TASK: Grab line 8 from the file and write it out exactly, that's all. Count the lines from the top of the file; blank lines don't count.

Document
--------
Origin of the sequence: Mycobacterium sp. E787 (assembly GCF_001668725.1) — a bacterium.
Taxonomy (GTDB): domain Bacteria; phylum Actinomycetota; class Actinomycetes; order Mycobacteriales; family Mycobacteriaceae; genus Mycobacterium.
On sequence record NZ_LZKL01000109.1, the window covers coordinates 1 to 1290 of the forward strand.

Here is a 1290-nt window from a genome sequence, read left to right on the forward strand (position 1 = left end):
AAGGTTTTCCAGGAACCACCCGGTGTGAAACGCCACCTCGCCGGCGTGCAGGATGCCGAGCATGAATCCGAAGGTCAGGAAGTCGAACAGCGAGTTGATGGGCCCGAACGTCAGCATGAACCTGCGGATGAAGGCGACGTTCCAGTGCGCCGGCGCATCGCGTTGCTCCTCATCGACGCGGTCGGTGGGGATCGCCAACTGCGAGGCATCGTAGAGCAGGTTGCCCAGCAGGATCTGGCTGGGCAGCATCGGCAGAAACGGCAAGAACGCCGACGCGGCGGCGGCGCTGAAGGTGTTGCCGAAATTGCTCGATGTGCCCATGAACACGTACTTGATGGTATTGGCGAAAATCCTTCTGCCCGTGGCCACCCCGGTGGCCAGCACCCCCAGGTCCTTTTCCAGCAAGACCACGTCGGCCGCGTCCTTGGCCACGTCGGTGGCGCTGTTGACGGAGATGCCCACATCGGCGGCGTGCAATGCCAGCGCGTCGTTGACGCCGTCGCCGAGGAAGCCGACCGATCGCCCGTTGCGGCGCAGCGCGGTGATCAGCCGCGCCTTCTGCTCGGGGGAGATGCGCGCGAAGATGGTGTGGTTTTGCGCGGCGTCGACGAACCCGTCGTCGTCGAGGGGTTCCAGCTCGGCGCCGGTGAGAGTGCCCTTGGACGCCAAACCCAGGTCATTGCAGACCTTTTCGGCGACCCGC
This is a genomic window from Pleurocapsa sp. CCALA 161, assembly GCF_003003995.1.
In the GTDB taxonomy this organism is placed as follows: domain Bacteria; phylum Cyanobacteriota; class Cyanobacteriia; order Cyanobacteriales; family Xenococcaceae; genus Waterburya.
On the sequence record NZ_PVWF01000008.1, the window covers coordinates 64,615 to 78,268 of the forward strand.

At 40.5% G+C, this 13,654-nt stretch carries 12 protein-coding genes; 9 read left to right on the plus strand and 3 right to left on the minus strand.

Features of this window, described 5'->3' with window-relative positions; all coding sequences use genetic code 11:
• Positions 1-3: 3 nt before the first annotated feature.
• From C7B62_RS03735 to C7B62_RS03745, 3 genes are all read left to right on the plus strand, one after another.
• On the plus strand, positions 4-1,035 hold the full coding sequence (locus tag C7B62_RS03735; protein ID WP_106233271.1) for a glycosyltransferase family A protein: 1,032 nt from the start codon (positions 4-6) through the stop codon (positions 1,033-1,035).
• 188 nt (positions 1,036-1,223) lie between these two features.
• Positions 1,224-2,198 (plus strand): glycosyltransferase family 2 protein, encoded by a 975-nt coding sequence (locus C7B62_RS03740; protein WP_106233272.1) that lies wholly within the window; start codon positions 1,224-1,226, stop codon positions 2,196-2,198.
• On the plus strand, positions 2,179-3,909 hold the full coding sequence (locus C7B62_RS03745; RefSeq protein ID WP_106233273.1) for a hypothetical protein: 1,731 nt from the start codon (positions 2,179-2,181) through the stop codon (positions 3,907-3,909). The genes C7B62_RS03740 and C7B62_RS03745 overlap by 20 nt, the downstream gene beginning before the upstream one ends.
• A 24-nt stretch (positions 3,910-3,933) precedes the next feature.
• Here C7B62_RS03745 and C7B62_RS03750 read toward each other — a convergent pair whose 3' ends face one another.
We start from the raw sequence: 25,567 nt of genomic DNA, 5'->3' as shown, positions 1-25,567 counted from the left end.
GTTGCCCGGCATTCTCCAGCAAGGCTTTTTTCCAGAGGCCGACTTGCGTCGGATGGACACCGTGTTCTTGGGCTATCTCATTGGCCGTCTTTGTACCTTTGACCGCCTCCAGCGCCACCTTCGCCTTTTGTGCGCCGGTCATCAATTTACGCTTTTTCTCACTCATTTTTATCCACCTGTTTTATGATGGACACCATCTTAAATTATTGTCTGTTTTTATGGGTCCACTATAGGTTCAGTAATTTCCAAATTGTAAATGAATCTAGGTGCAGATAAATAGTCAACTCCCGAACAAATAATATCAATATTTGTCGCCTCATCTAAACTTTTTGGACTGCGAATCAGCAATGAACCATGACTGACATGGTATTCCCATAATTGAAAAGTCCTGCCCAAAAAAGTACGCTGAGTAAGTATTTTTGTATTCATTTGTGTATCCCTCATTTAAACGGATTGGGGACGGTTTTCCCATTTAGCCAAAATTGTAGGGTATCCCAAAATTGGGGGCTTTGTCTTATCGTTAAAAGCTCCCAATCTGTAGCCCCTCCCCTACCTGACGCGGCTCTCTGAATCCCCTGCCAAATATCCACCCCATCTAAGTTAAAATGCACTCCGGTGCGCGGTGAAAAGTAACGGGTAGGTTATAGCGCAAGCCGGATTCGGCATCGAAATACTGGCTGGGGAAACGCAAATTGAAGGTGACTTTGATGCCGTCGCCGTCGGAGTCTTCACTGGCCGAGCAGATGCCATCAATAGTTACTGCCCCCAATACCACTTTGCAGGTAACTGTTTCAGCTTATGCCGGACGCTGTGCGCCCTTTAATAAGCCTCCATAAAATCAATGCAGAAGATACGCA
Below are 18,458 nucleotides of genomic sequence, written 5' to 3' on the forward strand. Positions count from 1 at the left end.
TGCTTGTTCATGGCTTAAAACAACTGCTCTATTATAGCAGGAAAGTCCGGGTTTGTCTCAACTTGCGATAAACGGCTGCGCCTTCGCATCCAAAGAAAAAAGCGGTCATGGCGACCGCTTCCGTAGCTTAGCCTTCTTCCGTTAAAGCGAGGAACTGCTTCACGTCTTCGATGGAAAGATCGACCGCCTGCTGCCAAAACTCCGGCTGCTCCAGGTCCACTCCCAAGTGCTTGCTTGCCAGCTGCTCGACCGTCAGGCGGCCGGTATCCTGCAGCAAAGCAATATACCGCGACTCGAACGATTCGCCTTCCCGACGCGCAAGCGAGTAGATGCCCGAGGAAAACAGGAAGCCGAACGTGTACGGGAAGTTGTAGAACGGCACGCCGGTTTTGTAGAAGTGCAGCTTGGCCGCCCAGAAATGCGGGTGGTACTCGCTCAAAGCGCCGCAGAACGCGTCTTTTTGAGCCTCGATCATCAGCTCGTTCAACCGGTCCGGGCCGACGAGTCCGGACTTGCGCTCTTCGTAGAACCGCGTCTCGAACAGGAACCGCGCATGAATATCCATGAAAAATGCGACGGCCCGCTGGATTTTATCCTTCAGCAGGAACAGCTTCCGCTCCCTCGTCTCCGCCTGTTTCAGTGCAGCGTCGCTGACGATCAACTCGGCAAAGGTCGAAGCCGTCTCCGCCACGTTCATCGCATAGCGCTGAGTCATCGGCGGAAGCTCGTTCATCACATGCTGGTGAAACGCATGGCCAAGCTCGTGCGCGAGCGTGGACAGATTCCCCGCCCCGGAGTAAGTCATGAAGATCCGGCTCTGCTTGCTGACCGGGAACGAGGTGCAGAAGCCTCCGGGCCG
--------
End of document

On the sequence record NZ_PVWF01000008.1, the window covers coordinates 64,615 to 78,268 of the forward strand.